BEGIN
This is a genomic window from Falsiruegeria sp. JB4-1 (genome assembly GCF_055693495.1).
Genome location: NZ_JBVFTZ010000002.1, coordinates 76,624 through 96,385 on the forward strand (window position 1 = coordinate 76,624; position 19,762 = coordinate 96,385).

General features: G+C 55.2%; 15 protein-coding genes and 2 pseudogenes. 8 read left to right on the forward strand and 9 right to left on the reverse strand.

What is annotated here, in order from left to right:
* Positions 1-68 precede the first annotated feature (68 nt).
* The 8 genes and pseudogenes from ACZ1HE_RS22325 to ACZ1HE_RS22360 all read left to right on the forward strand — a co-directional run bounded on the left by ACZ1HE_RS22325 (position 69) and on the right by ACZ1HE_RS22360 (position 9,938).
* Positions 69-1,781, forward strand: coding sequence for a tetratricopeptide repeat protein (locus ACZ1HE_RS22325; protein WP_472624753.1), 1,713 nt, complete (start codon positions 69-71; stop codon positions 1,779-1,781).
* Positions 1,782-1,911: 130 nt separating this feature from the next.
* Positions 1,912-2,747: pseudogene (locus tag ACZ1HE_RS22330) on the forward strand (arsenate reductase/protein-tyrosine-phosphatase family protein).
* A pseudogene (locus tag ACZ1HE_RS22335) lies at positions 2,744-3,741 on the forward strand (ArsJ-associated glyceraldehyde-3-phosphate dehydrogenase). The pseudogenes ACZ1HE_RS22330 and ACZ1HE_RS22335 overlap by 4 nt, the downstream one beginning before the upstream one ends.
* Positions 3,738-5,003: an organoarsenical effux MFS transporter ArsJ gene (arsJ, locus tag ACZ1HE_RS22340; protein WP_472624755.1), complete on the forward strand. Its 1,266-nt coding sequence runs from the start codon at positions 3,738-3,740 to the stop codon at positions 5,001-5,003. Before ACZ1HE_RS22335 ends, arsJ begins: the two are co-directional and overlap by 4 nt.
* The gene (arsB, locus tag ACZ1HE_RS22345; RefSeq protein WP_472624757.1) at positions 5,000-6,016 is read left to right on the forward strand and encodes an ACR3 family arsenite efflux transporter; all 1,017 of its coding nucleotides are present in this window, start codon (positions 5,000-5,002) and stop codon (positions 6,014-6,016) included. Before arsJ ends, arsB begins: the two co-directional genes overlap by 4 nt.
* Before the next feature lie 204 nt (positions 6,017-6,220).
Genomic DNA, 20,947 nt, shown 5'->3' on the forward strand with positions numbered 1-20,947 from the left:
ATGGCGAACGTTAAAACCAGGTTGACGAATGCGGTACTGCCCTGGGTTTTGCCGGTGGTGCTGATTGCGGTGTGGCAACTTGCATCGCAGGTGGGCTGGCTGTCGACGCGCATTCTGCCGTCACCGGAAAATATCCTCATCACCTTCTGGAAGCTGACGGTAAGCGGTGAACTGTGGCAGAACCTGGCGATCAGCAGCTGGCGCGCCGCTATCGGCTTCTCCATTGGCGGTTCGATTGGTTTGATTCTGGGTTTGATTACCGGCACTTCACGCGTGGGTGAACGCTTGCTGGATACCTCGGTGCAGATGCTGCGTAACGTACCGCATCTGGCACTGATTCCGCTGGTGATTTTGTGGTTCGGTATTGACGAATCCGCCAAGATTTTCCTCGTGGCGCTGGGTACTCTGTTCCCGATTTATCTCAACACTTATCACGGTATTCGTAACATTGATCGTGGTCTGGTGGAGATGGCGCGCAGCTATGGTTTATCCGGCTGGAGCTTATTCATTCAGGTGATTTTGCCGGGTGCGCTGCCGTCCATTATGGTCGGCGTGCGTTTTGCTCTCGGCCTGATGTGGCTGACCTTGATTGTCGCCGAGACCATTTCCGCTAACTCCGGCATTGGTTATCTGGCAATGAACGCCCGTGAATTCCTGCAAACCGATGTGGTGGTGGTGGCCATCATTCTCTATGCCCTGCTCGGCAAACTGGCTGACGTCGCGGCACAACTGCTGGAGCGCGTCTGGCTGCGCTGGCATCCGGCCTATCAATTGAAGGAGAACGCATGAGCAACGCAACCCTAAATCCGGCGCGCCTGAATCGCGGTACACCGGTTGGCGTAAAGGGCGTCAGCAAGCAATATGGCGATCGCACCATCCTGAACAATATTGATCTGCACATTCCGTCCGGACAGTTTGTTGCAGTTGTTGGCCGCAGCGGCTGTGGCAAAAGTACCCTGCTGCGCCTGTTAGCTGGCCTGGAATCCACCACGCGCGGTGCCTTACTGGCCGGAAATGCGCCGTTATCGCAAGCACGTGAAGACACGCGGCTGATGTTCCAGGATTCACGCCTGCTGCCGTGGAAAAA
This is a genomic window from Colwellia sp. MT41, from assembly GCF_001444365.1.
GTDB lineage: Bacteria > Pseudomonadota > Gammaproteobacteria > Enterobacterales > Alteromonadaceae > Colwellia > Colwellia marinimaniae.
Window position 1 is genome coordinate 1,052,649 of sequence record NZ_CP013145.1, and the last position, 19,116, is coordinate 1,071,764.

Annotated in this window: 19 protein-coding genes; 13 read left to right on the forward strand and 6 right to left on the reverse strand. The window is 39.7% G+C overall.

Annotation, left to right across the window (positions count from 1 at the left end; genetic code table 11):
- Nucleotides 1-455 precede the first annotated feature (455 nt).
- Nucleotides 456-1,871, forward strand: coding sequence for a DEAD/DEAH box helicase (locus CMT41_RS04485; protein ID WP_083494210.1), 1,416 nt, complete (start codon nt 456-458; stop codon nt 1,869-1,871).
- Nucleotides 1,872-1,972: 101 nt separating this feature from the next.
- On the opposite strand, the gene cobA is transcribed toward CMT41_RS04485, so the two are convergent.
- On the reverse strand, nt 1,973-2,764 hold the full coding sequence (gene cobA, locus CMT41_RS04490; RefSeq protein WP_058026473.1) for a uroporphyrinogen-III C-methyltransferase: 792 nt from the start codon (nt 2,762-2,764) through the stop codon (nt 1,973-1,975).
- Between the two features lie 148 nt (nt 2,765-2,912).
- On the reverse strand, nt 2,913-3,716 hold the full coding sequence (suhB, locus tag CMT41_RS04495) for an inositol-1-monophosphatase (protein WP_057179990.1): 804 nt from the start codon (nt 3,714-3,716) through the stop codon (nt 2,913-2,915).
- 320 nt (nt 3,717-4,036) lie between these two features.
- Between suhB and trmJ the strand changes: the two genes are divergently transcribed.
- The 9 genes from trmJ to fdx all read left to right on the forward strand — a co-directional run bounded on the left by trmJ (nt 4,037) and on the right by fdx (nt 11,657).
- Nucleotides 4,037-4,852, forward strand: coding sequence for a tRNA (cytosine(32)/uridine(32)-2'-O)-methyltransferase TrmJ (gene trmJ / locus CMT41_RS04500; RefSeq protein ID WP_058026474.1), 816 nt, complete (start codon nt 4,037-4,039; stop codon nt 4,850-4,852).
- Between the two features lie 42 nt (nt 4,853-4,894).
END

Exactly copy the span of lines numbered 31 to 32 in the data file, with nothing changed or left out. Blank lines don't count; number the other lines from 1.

- Nucleotides 4,037-4,852, forward strand: coding sequence for a tRNA (cytosine(32)/uridine(32)-2'-O)-methyltransferase TrmJ (gene trmJ / locus CMT41_RS04500; RefSeq protein ID WP_058026474.1), 816 nt, complete (start codon nt 4,037-4,039; stop codon nt 4,850-4,852).
- Between the two features lie 42 nt (nt 4,853-4,894).